A bitter variation on a classic cobbler. The original recipe calls for Amaro di Angostura and housemade pineapple syrup which brings an abundance of flavour.
The Bamboo Cocktail was first created in Yokohama, Japan back in the 1890s. It’s combination of ingredients include a dry sherry, sweet & dry vermouth and two kinds of bitters.
One of the simplest stirred drinks to make containing minimal ingredients. Use a quality dry gin and let the botanicals shine in this spirit-forward drink.
The Affinity Cocktail is made of equal parts Scotch Whiskey, Sweet Vermouth and Dry Vermouth. The vermouth softens the whiskey, creating a very pleasant drink.
Named after Ford’s gin producer, Simon Ford. A riff on a classic Gin & Tonic with the addition of dry vermouth. Slightly dry with the addition of botanicals.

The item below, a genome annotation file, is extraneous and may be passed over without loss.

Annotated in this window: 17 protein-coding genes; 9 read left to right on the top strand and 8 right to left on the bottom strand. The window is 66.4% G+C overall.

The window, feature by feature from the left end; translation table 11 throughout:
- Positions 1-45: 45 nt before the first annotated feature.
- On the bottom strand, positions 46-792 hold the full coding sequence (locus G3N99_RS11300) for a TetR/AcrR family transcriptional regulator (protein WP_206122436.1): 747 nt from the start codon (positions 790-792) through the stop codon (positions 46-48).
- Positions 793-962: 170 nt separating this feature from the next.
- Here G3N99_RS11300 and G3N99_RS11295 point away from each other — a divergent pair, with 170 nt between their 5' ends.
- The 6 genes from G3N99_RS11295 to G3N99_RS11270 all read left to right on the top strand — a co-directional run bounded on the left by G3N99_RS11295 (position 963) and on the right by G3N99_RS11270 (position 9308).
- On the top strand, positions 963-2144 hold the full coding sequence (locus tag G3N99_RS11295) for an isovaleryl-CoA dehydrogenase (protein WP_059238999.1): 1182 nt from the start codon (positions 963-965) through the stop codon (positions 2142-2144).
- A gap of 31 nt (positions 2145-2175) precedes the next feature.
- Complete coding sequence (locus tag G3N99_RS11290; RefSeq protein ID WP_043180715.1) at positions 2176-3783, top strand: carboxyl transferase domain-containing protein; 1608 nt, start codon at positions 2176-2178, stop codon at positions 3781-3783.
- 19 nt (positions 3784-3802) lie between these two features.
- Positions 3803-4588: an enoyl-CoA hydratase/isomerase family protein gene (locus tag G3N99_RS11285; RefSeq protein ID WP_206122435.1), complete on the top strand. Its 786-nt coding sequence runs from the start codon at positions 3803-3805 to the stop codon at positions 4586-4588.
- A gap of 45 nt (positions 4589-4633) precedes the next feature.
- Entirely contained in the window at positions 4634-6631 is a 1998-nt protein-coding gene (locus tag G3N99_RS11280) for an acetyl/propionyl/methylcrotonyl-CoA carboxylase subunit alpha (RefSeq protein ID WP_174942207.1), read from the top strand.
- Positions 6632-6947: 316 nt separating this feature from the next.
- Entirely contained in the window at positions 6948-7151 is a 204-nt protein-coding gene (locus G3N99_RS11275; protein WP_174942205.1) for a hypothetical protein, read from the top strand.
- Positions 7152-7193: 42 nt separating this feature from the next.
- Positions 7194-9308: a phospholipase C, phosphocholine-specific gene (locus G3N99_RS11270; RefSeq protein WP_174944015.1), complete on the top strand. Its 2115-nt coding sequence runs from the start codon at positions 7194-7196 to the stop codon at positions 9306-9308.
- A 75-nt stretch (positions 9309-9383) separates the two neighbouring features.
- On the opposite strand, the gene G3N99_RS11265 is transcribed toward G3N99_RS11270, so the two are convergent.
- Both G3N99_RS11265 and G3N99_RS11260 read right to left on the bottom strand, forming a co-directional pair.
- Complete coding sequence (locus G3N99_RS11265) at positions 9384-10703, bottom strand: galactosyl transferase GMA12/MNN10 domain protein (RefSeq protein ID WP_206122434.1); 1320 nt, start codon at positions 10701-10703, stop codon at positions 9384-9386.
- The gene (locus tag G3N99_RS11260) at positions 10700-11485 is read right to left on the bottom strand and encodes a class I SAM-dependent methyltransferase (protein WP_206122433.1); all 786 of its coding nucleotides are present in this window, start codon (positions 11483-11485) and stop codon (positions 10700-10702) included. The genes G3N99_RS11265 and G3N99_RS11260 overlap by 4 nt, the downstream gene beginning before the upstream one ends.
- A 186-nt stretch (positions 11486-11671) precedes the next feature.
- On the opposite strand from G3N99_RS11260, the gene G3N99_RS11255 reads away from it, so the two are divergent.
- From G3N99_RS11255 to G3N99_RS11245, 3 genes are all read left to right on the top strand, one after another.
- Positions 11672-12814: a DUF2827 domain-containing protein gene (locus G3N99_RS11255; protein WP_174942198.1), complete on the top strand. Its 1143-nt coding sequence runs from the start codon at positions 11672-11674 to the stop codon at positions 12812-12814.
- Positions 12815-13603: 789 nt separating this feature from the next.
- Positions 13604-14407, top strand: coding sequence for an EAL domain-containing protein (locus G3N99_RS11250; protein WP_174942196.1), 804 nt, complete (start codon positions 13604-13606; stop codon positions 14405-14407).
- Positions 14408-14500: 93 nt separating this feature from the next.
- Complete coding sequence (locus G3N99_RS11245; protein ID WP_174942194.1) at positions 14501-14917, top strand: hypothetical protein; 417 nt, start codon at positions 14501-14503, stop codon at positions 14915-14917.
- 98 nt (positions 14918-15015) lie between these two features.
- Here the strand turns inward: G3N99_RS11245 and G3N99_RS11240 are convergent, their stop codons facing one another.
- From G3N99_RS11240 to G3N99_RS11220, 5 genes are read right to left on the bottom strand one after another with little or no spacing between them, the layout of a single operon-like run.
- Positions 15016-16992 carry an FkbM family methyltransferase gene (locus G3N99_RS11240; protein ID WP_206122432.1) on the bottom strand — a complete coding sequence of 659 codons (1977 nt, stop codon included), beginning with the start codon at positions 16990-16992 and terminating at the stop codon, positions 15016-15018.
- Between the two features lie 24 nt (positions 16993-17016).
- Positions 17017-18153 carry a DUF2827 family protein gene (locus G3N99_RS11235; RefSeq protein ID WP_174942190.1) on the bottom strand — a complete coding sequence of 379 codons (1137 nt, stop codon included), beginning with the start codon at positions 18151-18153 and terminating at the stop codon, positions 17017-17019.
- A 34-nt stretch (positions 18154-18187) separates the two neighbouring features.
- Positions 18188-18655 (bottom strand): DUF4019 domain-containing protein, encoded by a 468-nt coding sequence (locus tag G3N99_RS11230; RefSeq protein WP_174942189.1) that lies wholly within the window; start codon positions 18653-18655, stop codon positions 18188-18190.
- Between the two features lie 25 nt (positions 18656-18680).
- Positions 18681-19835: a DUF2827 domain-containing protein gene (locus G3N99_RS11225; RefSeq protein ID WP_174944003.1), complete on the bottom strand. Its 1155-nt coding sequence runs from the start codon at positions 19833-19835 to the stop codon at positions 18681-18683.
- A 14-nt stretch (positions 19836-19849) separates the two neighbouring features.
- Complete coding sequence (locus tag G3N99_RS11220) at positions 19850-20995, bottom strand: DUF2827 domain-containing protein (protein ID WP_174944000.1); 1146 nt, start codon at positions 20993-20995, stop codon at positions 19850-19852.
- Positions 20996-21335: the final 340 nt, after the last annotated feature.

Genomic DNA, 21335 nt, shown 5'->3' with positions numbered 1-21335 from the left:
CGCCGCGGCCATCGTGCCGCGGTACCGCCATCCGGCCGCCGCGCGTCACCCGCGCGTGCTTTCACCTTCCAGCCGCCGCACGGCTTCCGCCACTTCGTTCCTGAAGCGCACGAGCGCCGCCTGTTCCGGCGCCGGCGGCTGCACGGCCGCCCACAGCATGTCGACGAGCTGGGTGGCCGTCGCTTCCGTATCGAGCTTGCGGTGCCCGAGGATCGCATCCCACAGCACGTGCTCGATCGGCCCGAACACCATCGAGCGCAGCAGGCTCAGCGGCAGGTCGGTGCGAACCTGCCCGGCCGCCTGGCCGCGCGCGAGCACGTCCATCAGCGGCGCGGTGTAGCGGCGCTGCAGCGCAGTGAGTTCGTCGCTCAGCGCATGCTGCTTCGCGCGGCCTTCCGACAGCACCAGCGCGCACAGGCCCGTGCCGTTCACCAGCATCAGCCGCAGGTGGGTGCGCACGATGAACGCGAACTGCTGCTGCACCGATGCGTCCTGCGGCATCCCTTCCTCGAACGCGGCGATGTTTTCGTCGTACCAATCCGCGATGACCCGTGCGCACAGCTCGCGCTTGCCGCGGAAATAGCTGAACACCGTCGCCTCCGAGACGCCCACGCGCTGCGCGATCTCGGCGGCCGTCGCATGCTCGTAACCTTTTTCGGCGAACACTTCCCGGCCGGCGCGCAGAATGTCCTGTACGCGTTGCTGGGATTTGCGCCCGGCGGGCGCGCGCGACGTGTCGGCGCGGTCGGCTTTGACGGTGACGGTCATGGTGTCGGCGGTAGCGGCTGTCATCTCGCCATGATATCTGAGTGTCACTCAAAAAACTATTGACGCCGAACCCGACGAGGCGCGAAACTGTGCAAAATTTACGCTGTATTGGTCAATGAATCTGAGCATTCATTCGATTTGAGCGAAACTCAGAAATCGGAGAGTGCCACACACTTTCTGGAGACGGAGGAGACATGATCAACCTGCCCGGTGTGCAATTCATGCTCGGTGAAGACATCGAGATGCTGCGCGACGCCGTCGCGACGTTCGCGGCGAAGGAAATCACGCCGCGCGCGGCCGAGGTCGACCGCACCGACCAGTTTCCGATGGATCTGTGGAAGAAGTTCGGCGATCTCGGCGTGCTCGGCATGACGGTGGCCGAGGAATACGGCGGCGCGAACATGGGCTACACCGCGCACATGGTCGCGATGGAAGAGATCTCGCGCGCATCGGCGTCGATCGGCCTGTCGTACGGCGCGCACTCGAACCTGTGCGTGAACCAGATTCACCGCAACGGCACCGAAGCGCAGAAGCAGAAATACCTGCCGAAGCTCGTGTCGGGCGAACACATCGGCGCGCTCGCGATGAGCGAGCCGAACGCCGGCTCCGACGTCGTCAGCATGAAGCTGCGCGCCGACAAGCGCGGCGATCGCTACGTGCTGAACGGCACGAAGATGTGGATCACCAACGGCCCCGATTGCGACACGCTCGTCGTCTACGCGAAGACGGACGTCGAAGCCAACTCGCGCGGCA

The Old Hickory consists only of vermouth & bitters. It was first mentioned in print back in 1937 and is the perfect cocktail for experimenting with different vermouths to understand the different botanicals used.
The recipe only calls for small measures of orgeat and grenadine enables the botanicals of the vermouth to shine through. Luscious egg white foam, aromas of nutmug and subtle flavours.
First created in Paris back in 1924 during US Prohibition. The term ‘scofflaw’ was coined during Prohibition era and referred to a person who flouted the Prohibition laws by drinking booze.
A million and one different recipes exist for the classic El Presidente cocktail. Many omit the grenadine but if you use real grenadine then it is a welcomed addition. Second time round, I’d lower the vermouth and increase the sugar content with more orange liqueur and consider leaving the grenadine out.
Don’t let the colour fool you with this drink, it really packs a punch. The Bronx cocktail is essentially a perfect martini with a splash of sweet vermouth and orange juice.